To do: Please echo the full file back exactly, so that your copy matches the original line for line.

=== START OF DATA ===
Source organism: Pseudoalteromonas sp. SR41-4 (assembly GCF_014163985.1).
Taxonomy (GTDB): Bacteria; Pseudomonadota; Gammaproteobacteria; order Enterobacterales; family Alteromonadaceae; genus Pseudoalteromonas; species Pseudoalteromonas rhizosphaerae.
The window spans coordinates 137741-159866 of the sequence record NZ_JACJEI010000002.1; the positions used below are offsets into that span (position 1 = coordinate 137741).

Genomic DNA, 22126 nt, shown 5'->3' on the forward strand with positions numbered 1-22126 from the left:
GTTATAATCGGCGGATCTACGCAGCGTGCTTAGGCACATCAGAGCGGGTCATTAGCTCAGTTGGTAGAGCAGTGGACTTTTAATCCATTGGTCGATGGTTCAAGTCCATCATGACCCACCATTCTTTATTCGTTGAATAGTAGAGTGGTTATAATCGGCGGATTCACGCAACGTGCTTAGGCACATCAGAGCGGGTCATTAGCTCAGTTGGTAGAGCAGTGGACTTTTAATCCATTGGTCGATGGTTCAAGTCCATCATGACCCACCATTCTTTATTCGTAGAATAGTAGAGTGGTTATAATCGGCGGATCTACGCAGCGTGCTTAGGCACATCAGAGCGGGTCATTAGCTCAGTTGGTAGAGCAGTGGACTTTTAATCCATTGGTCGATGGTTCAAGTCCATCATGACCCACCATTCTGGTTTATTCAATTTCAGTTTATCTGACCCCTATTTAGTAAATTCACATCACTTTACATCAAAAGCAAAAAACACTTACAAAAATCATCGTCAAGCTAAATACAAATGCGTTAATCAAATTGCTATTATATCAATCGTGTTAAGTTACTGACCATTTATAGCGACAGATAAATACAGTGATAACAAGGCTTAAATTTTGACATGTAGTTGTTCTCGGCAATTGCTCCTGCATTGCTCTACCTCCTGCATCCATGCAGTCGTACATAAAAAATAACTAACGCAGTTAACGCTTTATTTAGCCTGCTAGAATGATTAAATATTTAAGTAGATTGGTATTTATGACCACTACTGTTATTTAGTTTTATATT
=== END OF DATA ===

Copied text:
Source organism: Pseudoalteromonas sp. SR41-4 (assembly GCF_014163985.1).
Taxonomy (GTDB): Bacteria; Pseudomonadota; Gammaproteobacteria; order Enterobacterales; family Alteromonadaceae; genus Pseudoalteromonas; species Pseudoalteromonas rhizosphaerae.
The window spans coordinates 137741-159866 of the sequence record NZ_JACJEI010000002.1; the positions used below are offsets into that span (position 1 = coordinate 137741).

Genomic DNA, 22126 nt, shown 5'->3' on the forward strand with positions numbered 1-22126 from the left:
GTTATAATCGGCGGATCTACGCAGCGTGCTTAGGCACATCAGAGCGGGTCATTAGCTCAGTTGGTAGAGCAGTGGACTTTTAATCCATTGGTCGATGGTTCAAGTCCATCATGACCCACCATTCTTTATTCGTTGAATAGTAGAGTGGTTATAATCGGCGGATTCACGCAACGTGCTTAGGCACATCAGAGCGGGTCATTAGCTCAGTTGGTAGAGCAGTGGACTTTTAATCCATTGGTCGATGGTTCAAGTCCATCATGACCCACCATTCTTTATTCGTAGAATAGTAGAGTGGTTATAATCGGCGGATCTACGCAGCGTGCTTAGGCACATCAGAGCGGGTCATTAGCTCAGTTGGTAGAGCAGTGGACTTTTAATCCATTGGTCGATGGTTCAAGTCCATCATGACCCACCATTCTGGTTTATTCAATTTCAGTTTATCTGACCCCTATTTAGTAAATTCACATCACTTTACATCAAAAGCAAAAAACACTTACAAAAATCATCGTCAAGCTAAATACAAATGCGTTAATCAAATTGCTATTATATCAATCGTGTTAAGTTACTGACCATTTATAGCGACAGATAAATACAGTGATAACAAGGCTTAAATTTTGACATGTAGTTGTTCTCGGCAATTGCTCCTGCATTGCTCTACCTCCTGCATCCATGCAGTCGTACATAAAAAATAACTAACGCAGTTAACGCTTTATTTAGCCTGCTAGAATGATTAAATATTTAAGTAGATTGGTATTTATGACCACTACTGTTATTTAGTTTTATATT